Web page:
Australia's Margaret River: The Vineyards to Visit and Bottles to Try
Looking for ancient forests, delicious food and Cabernet Sauvignon and Chardonnay worth traveling the globe for? Right this way...
From what I have been able to deduce, Margaret River is nearly as far from my home in Philadelphia as possible without being somewhere in the eastern Indian Ocean. It’s a three-hour drive south of Perth, which is a four-plus-hour flight from Sydney, which is still a 16-hour haul to Dallas, nearly three hours by plane from Philly International Airport, half an hour from my house. So it’s pretty far away.
And yet it was more than worth the journey. Frankly, it would have been worth a voyage of twice as long. Because the wines produced there are simply breathtaking.
This is Cabernet Sauvignon and Chardonnay country, and while there are certainly other varieties being successfully grown and vinified, the big two find a depth of expressiveness and an elegance of longevity that is rare anywhere in the world.
I’d been invited to not just explore the region and visit producers in the lead-up to the Gourmet Escape, an annual showcase of all that the region has to offer, from cultural heritage to a world-class food scene, but to attend an epic tasting of Cabernet and Chardonnay going back four decades, to celebrate the 50th anniversary of the wine region.
Of course, like seemingly everywhere I went in Australia, there were delicious surprises. Juniper Estate’s Aquitaine Blanc 2016, a classic Bordeaux-style blend of Sauvignon Blanc and Semillon, was savory, textured, and very long, with great concentration to the earthy yet floral flavors. It’s not available yet in the United States, but indicative of the breadth of excitement in Margaret River. That beauty primed my palate for a stellar line-up of Chardonnay, Shiraz, and Bordeaux-style red blends and varietally labeled bottles. I’m still thinking about Voyager Estate’s “Broadvale Block 6” Chardonnay 2015, which showed fennel bulb alongside lemon curd and flinty minerality. Flametree “SRS Wallcliffe” Chardonnay 2014 danced with yellow and pink grapefruit, seckel pear, and gun flint. The Xanadu Stevens Road Chardonnay 2015 was exotic with shiso, kaffir lime leaf, and grapefruit, as well as a lime-blossom lift. Its precision was amazing.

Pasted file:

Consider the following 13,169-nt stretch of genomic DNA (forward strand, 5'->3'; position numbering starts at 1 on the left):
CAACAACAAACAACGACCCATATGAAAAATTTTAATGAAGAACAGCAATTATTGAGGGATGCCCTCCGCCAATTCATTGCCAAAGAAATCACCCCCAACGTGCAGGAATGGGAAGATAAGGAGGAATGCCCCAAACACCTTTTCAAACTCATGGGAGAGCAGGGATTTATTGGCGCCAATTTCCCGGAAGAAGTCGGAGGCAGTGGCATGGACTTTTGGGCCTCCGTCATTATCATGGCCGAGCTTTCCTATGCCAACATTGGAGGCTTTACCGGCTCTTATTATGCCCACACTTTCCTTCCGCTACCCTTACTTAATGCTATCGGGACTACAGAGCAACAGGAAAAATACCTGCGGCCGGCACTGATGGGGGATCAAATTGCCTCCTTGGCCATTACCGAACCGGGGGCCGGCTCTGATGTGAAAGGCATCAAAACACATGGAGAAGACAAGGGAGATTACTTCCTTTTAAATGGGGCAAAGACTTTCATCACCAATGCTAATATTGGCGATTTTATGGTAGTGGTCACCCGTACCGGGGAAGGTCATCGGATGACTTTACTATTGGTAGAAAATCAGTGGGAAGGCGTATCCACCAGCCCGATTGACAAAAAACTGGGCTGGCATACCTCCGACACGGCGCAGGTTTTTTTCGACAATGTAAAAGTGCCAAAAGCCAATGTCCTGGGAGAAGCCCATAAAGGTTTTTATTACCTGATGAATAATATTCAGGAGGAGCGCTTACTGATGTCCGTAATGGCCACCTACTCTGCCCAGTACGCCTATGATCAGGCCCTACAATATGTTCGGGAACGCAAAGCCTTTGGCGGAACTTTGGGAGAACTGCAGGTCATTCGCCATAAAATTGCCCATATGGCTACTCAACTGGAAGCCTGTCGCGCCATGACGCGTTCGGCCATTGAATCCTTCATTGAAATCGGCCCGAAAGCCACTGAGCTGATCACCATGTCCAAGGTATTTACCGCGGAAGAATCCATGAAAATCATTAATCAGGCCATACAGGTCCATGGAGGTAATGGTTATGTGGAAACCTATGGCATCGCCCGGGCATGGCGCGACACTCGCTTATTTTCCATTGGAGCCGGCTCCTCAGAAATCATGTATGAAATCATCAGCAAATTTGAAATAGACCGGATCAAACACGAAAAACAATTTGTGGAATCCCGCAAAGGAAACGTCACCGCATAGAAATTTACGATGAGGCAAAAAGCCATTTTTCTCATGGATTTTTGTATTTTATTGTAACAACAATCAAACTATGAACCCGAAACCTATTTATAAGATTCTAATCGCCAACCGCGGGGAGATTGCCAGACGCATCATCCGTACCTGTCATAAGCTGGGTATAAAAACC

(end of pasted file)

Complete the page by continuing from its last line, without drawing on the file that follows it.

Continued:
That sort of precision, in fact, as well as the structure of both the best Chardonnays and Cabernets, contribute to their incredible ageability. The Cullen “Kevin John” Chardonnay 2007, for example, was still vibrant with oyster-shell minerality and mouth-watering acidity; my notes have it aging easily for another decade and a half.
The reds fared just as well. Vasse Felix’s Cabernet Sauvignon 1982 still haunts me with its peppermint tree, dried violet, porcini, and sandalwood notes, and the almost tea-like finish that lasts for a seeming eternity. Cape Mentelle’s 1983 Cabernet Sauvignon is perfectly mature, with roasting coffee beans, chamomile, black currant, and a pulse of floral pink peppercorn. Yet for all that potential to age, these are also reds that generally deliver immense pleasure in their youth.
Margaret River is a region of stunning, ancient forests, varied terroir, excellent food, and winemakers who have, on the far side of the planet from the East Coast of the United States, been painstakingly and lovingly making wines that have become a benchmark for me since visiting. Like so much of the Australian wine industry these days, the wines of Margaret River are deeply tied to their terroir, coaxed to fruition by growers and producers with distinct visions for their wines, and utterly, unforgettably delicious.
Bottles to Try
Flametree “SRS Wallcliffe” Chardonnay 2014 ($100)
Xanadu “Stevens Road” Chardonnay 2016 ($75)
Kevin John Chardonnay 2016 ($125)
Moss Wood Cabernet Sauvignon 2015 ($70)
Leeuwin Estate “Art Series” Chardonnay 2014 ($70)
Vasse Felix Premier Cabernet Sauvignon ($140)
Howard Park Miamup Chardonnay 2016 ($20)
See here for more on Australia's wine regions.